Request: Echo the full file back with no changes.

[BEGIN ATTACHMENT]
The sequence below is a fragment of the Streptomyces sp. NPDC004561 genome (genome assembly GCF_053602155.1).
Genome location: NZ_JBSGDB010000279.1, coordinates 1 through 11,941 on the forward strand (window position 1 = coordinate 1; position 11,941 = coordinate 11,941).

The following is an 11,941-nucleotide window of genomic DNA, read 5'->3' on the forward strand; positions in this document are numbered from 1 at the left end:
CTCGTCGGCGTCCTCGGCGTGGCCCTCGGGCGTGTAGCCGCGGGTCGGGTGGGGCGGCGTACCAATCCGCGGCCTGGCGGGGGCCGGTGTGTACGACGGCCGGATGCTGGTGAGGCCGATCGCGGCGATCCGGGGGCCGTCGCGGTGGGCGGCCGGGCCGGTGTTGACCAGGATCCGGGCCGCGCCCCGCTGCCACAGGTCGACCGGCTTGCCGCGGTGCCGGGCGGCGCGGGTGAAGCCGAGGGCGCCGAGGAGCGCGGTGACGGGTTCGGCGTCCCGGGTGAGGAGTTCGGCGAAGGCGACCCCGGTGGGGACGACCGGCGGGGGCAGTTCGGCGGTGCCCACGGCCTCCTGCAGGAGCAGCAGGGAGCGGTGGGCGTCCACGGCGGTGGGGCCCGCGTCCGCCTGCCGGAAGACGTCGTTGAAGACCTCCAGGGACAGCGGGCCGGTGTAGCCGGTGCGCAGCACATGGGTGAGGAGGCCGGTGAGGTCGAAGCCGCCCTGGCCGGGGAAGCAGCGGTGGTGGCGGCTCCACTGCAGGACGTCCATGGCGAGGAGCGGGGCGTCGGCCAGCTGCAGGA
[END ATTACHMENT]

The sequence below is a fragment of the Streptomyces sp. NPDC004561 genome (genome assembly GCF_053602155.1).
Genome location: NZ_JBSGDB010000279.1, coordinates 1 through 11,941 on the forward strand (window position 1 = coordinate 1; position 11,941 = coordinate 11,941).

The following is an 11,941-nucleotide window of genomic DNA, read 5'->3' on the forward strand; positions in this document are numbered from 1 at the left end:
CTCGTCGGCGTCCTCGGCGTGGCCCTCGGGCGTGTAGCCGCGGGTCGGGTGGGGCGGCGTACCAATCCGCGGCCTGGCGGGGGCCGGTGTGTACGACGGCCGGATGCTGGTGAGGCCGATCGCGGCGATCCGGGGGCCGTCGCGGTGGGCGGCCGGGCCGGTGTTGACCAGGATCCGGGCCGCGCCCCGCTGCCACAGGTCGACCGGCTTGCCGCGGTGCCGGGCGGCGCGGGTGAAGCCGAGGGCGCCGAGGAGCGCGGTGACGGGTTCGGCGTCCCGGGTGAGGAGTTCGGCGAAGGCGACCCCGGTGGGGACGACCGGCGGGGGCAGTTCGGCGGTGCCCACGGCCTCCTGCAGGAGCAGCAGGGAGCGGTGGGCGTCCACGGCGGTGGGGCCCGCGTCCGCCTGCCGGAAGACGTCGTTGAAGACCTCCAGGGACAGCGGGCCGGTGTAGCCGGTGCGCAGCACATGGGTGAGGAGGCCGGTGAGGTCGAAGCCGCCCTGGCCGGGGAAGCAGCGGTGGTGGCGGCTCCACTGCAGGACGTCCATGGCGAGGAGCGGGGCGTCGGCCAGCTGCAGGA